Let’s not forget the fact that they were six legitimate 65-year-olds eligible to run in these relays, without Charles Allie. And that does not include Michael Kish from New Jersey who placed second in the men’s 65 100 and third in the men’s 65 200. Michael was discouraged from even showing up to run in a relay when he requested from Phil last July and during the meet whether he could be guaranteed a spot.

Phil told him we can’t guarantee a spot, which is understandable, but how hard would it have been to tell him that if he placed first, second or third in the 100 or 200 he would be guaranteed a spot. Apparently it never occurred to Phil to actually try to get a really good team but relied on people who came to him with their own teams.

What lessons can we learn from this if you want to run on a USA team and you’d like to drop down? All you have to do is go tell Phil that you can set U.S. and world records and you’re all set. Apparently the collateral damage and consequences aren’t really a concern, and you can justify it later by saying whatever you want to say, because you ignore the rules anyway.

I would like to address George’s comments about what we would’ve run had we had Charles on our team. He points out that our 4×4 team, without Charlie (and he forgot to mention that this was a team the Selection Committee put together after we complained about their decision to wipe out our entire 70s team and the violation of relay protocol and rules pointed out by my wife Diane in an email to them which they refused to even answer).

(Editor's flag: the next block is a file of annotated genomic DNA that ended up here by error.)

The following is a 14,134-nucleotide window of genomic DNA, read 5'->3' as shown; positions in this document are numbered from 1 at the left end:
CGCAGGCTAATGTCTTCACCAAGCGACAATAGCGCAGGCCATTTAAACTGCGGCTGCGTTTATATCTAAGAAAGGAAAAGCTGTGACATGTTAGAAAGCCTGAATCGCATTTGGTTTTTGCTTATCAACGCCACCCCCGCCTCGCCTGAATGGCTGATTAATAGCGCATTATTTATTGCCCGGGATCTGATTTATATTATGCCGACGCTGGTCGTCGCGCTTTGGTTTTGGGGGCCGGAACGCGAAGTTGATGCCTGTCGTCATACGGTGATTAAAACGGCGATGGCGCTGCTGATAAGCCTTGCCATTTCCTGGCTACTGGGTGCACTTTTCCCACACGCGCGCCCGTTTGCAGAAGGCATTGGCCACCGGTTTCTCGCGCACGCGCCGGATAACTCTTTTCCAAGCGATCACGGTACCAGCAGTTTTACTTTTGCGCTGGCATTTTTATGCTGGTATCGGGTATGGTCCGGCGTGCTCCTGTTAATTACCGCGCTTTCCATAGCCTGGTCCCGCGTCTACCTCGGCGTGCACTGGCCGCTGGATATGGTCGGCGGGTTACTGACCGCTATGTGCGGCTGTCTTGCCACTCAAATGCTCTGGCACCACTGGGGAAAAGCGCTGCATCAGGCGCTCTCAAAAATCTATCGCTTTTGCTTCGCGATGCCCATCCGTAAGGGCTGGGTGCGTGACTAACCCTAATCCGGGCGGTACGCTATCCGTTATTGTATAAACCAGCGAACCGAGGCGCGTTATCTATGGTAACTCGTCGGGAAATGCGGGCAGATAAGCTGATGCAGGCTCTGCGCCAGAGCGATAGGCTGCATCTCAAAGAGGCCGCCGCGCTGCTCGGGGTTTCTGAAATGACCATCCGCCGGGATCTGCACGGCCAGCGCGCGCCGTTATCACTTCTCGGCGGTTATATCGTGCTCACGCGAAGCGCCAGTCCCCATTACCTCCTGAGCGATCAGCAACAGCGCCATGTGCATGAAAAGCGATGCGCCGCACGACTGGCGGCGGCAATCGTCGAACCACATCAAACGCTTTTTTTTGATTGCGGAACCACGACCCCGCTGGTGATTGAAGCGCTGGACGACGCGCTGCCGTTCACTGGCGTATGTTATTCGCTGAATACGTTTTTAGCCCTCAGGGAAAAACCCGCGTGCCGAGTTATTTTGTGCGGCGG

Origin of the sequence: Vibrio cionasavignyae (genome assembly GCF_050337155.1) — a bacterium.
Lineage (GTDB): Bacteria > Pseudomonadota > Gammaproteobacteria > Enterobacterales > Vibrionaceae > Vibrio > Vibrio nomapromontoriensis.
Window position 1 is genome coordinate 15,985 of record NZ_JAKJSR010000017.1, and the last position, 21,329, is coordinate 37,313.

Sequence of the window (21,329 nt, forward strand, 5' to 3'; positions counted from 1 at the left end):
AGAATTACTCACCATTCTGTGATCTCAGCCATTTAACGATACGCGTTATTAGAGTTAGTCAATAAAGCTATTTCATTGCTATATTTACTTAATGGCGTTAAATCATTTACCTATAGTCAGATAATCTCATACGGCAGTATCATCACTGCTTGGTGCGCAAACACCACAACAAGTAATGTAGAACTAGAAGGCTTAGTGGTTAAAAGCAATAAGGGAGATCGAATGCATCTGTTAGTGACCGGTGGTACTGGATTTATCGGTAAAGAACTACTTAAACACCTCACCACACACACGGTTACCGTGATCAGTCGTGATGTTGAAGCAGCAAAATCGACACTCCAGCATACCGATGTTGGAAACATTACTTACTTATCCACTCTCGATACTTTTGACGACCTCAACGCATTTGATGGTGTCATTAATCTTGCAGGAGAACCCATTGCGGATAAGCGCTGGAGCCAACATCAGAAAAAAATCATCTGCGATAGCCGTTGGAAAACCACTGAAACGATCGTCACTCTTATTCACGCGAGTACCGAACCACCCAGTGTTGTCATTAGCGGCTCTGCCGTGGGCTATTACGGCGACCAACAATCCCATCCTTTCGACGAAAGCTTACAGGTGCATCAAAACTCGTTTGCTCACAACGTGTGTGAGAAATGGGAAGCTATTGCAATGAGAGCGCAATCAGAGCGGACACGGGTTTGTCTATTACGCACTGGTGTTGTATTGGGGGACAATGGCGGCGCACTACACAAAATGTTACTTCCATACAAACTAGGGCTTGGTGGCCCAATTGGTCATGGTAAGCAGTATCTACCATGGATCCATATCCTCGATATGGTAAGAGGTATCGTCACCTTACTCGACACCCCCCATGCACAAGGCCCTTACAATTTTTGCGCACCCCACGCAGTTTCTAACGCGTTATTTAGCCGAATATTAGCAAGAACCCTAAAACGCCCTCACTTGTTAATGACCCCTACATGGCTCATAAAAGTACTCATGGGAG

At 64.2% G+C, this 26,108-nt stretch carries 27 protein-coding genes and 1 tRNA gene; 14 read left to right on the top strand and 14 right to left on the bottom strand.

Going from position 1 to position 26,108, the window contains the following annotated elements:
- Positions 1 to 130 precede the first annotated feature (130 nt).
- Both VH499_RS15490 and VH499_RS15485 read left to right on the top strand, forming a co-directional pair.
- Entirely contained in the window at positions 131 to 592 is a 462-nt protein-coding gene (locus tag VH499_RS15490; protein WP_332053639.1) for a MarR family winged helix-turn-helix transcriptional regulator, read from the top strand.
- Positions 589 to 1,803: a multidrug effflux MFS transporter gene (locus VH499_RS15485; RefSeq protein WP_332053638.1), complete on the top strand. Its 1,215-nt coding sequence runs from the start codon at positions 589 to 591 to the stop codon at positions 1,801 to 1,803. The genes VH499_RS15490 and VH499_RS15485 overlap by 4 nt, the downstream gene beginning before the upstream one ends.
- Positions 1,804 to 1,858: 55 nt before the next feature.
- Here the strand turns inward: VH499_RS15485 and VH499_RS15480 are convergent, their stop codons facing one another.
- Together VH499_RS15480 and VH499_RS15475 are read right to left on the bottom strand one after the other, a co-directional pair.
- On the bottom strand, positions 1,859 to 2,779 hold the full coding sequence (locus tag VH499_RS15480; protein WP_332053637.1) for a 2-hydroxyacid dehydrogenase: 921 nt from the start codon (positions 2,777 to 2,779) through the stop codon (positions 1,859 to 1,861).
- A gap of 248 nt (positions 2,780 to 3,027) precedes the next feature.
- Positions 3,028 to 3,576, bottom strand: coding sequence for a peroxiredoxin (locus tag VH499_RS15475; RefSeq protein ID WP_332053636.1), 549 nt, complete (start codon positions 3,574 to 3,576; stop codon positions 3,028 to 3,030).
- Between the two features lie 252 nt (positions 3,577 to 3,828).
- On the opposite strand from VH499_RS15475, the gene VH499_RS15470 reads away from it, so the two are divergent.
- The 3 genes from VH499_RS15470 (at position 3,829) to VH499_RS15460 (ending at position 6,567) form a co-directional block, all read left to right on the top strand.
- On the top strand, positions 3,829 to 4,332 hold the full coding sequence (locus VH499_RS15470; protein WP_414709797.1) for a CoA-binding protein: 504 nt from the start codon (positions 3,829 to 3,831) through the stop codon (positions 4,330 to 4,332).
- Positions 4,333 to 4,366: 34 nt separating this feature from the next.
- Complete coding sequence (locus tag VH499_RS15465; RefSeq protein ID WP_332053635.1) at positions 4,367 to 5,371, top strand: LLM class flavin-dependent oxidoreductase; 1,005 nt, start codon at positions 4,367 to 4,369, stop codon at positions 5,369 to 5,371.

Well, technically they didn’t answer. What they did do was put Sal Talib and myself together with 75- and 80-year-olds who couldn’t even make their own teams, together with us on a 4×100 and a 4×400, guaranteeing we didn’t have a shot in hell at any relay [medal].

And I would like to address George’s comment about our thrown together 4×400 relay team that did run, and finished with a time of 5:30.91. It was anything but what we could put together with Charles, Sal, myself and possibly Howard Booth. We could possibly have run a 4:45 and would’ve been close to Japan who won gold in 4:45.85. Second place was 4:57! We could have had gold or silver in the 70s 4×400 relay if we had been allowed to compete. Keep in mind that Sal was completely destroyed and hardly in the right frame of mind to run in that relay with the team we had been given.

Let me also address his comments about the M70 4×100 relay. If a 4×100 team had been formed with Charles, myself, Sal, and Howard Booth, I believe it was possible for us to run a 58.5. Japan won with 55.22. Spain was second in 58.77, Germany’s third 58.95. If we ran well, and I believe we could’ve, we would’ve been right in the mix for either second or third place.

I don’t think George understands why I was disappointed. This is so much more than bumping people off teams so that people can possibly set a record because they have trained together and run together for so long in different age groups. What George and Charlie did was take away our opportunity to compete with a decent team, and possibly medal in a world championship.

For all of us 65 and over, every time we step on the track could be the last time we ever run; it’s a fragile existence and we try to hold it together for championships. We pay all our own expenses to travel to these meets, and for many of us [this] is a great financial sacrifice and an opportunity to show folks what we can do.

The selection committee, George and Charles took that opportunity away from us, and we will never know what would’ve happened because they were so sure that we weren’t good enough to run. Shame on them.

It also should be mentioned that when Phil and the committee decided to drop Bob Lida and Mack Stewart down to the 75-year-olds who only had two people, only one of whom was a runner, they completely wiped out any opportunity for the 80-year-olds to even compete in a 4×100 and they were left hanging in the wind. And those guys may never get another opportunity to run in a world championship and we will never know what they could’ve done with Lida and Stewart on their team.

Double Shame on the Selection Committee.